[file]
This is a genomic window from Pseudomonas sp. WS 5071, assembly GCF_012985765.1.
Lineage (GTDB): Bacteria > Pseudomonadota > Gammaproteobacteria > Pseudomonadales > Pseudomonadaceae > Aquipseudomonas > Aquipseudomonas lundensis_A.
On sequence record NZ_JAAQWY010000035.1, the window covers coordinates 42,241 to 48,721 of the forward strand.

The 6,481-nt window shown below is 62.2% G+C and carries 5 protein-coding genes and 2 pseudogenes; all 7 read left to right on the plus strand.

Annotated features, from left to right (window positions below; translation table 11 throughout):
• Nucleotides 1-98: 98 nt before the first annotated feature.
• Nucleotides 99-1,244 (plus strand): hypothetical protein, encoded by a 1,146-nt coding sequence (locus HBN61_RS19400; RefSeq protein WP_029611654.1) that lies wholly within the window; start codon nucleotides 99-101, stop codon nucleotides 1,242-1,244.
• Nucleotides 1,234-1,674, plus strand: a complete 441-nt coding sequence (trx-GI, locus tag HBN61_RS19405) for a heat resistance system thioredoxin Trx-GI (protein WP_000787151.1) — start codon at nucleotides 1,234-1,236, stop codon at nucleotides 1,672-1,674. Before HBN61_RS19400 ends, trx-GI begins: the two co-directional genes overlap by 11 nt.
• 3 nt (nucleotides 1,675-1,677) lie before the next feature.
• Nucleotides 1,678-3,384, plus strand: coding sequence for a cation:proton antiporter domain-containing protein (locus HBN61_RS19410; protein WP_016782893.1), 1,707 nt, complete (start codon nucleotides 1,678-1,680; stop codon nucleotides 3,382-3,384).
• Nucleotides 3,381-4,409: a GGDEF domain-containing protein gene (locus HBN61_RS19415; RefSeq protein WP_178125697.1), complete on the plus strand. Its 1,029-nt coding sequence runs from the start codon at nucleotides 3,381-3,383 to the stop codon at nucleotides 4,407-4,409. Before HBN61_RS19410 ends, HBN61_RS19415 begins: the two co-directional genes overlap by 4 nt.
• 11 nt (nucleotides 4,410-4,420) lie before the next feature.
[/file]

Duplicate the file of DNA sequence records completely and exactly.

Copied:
This is a genomic window from Pseudomonas sp. WS 5071, assembly GCF_012985765.1.
Lineage (GTDB): Bacteria > Pseudomonadota > Gammaproteobacteria > Pseudomonadales > Pseudomonadaceae > Aquipseudomonas > Aquipseudomonas lundensis_A.
On sequence record NZ_JAAQWY010000035.1, the window covers coordinates 42,241 to 48,721 of the forward strand.

The 6,481-nt window shown below is 62.2% G+C and carries 5 protein-coding genes and 2 pseudogenes; all 7 read left to right on the plus strand.

Annotated features, from left to right (window positions below; translation table 11 throughout):
• Nucleotides 1-98: 98 nt before the first annotated feature.
• Nucleotides 99-1,244 (plus strand): hypothetical protein, encoded by a 1,146-nt coding sequence (locus HBN61_RS19400; RefSeq protein WP_029611654.1) that lies wholly within the window; start codon nucleotides 99-101, stop codon nucleotides 1,242-1,244.
• Nucleotides 1,234-1,674, plus strand: a complete 441-nt coding sequence (trx-GI, locus tag HBN61_RS19405) for a heat resistance system thioredoxin Trx-GI (protein WP_000787151.1) — start codon at nucleotides 1,234-1,236, stop codon at nucleotides 1,672-1,674. Before HBN61_RS19400 ends, trx-GI begins: the two co-directional genes overlap by 11 nt.
• 3 nt (nucleotides 1,675-1,677) lie before the next feature.
• Nucleotides 1,678-3,384, plus strand: coding sequence for a cation:proton antiporter domain-containing protein (locus HBN61_RS19410; protein WP_016782893.1), 1,707 nt, complete (start codon nucleotides 1,678-1,680; stop codon nucleotides 3,382-3,384).
• Nucleotides 3,381-4,409: a GGDEF domain-containing protein gene (locus HBN61_RS19415; RefSeq protein WP_178125697.1), complete on the plus strand. Its 1,029-nt coding sequence runs from the start codon at nucleotides 3,381-3,383 to the stop codon at nucleotides 4,407-4,409. Before HBN61_RS19410 ends, HBN61_RS19415 begins: the two co-directional genes overlap by 4 nt.
• 11 nt (nucleotides 4,410-4,420) lie before the next feature.